Mayor marches to save hospital
Published 6:53 pm Saturday, July 12, 2014
BELHAVEN — Belhaven Mayor Adam O’Neal announced he will walk to Washington, D.C., continuing his fight to save Pungo District Hospital.
O’Neal announced his plan to fight back against the closing of the hospital at Monday’s Beaufort County Commissioners meeting. Vidant Health closed the hospital on July 1 despite federal mediation between Vidant, the NC NAACP and the town. The mediation by the U.S. Department of Justice was in the effort to transfer the hospital from Vidant to the town.
At the meeting, O’Neal and Poole and Associates representative Dr. Norris Gunby, who is also an associate professor at the University of North Carolina-Chapel Hill, went before the commissioners and presented what they say is a feasible plan to reopen and operate the hospital. Poole and Associates is a consulting team aiding the NC NAACP and the Town of Belhaven in coming up with a plan to run the hospital. In response, the commissioners allocated $25,000 to aid in the fight, O’Neal said.
“Belhaven’s battle to hold onto emergency healthcare is shaping up to be a do-or-die challenge for rural America,” O’Neal said. “When it’s do-or-die, it’s no time to sit still. That’s why I’m walking.”
O’Neal said he plans to start his two-week journey from the hospital Monday morning at 9 a.m. and will walk almost 300 miles through Virginia to the nation’s capital. He hopes to meet with United States Attorney General Eric Holder and President Barack Obama and have the United States Department of Justice step in and investigate the closing of the hospital. Currently, he has received no verification that he will, in fact, be able to meet with them, O’Neal said.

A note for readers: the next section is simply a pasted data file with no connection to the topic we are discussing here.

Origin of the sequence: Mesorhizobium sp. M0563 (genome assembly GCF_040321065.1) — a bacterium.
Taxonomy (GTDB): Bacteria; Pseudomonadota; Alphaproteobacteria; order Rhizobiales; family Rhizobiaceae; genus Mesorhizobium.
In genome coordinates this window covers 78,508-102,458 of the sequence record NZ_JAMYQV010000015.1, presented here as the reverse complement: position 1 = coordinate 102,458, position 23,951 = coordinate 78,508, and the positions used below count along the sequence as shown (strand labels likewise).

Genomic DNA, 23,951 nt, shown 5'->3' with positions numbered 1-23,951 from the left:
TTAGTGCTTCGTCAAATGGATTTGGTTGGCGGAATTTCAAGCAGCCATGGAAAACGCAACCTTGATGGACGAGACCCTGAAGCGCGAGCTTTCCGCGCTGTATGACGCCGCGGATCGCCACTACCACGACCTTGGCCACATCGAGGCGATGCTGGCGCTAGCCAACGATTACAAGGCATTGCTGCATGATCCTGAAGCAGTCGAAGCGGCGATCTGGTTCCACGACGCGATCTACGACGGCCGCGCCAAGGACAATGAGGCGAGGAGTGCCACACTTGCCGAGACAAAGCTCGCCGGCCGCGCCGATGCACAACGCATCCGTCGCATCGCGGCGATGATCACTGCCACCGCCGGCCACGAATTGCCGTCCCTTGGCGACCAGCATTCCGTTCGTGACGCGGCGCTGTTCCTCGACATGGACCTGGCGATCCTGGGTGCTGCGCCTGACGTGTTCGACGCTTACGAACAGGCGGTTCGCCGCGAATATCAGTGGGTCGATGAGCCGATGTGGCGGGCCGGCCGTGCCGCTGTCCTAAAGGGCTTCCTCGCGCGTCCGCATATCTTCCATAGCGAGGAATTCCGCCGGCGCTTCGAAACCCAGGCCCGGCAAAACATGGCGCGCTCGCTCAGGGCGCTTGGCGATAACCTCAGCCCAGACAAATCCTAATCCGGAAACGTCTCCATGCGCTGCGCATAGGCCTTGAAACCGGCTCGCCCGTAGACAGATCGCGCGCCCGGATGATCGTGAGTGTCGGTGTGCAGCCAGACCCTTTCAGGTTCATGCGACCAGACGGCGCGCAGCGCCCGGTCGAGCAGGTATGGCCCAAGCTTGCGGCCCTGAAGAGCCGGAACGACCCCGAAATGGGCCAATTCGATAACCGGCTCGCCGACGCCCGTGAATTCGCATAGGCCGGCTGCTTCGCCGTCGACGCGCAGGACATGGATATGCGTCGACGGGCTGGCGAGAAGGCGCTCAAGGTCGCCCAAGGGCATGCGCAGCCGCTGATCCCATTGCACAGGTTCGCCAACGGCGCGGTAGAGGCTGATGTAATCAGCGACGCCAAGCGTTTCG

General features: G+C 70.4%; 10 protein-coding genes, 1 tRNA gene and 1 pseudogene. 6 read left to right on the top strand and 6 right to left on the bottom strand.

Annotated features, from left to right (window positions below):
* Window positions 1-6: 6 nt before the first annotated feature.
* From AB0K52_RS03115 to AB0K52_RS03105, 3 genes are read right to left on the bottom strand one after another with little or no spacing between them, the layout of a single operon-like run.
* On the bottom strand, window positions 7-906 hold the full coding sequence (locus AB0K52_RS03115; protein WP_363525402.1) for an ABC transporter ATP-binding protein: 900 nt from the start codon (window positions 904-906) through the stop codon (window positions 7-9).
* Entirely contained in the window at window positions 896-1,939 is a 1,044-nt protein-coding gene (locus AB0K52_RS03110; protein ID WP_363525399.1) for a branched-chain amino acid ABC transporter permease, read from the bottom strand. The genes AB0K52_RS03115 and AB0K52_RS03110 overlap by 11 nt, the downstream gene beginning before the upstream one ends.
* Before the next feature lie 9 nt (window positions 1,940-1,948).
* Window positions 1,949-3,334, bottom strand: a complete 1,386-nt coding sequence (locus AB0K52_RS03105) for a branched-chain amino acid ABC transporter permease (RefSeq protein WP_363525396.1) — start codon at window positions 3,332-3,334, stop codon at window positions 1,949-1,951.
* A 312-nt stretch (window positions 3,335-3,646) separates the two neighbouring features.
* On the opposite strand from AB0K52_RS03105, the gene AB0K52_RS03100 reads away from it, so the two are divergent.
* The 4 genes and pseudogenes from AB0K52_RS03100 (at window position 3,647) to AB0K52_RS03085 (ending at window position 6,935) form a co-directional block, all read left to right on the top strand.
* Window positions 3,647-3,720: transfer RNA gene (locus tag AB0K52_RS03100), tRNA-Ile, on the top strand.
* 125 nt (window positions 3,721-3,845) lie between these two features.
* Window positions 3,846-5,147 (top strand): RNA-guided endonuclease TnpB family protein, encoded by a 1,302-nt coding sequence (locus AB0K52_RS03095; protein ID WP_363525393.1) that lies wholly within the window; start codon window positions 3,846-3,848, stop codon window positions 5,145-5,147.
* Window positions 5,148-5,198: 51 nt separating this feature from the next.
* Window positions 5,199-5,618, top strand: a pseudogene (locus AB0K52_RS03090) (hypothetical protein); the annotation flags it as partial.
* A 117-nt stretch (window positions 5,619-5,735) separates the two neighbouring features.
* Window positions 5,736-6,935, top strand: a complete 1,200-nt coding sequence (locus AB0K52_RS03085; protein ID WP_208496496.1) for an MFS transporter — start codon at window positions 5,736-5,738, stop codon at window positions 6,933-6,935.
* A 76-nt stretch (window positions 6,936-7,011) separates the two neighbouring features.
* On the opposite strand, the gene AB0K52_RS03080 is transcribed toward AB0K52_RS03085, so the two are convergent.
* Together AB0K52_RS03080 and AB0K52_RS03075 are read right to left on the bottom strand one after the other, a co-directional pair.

“I’m walking for Medicaid expansion, walking for a law to stop conglomerates from buying out their competition and walking for a 48-year old woman who died on Monday, possibly as a direct result of our hospital being closed,” O’Neal said. “Any time a critical access hospital closes, it should have signatures from the Health and Human Services director to allow it.
“Her death has shaken up the people of my town and my region. Many of our neighbors in Hyde County live 84 miles away from the nearest hospital. Everyone is looking at each other, saying ‘Who will be next?’”
O’Neal said during his walk he intends to speak with residents and lawmakers about the need to put partisan politics aside and work together to save our healthcare system.
“I hope to raise awareness about the endangerment of rural healthcare across this country,” O’Neal said. “In the last year, more rural hospitals have closed than in the previous 15 years. Every hospital closure means preventable death and suffering.”
The town and the NC NAACP said they have come up with a plan that will sustain the operation of the hospital through a provision of the Affordable Care Act — an Accountable Care Organization. Bo Bobbitt, a nationally recognized healthcare expert on ACOs, said the program can make rural healthcare more viable and is perfect for Belhaven’s situation. The program says that if Medicare money allocated by the federal government can be saved, the government will split the saved money with the ACO. This could help generate the funds necessary to run the hospital, according to the town, NC NAACP, Bobbitt and Poole and Associates.
“If people knew how much potential there is, if we right size that hospital, and wrap this ACO around it, I think we could be onto something,” Bobbitt said. “I know ACOs and it will work.”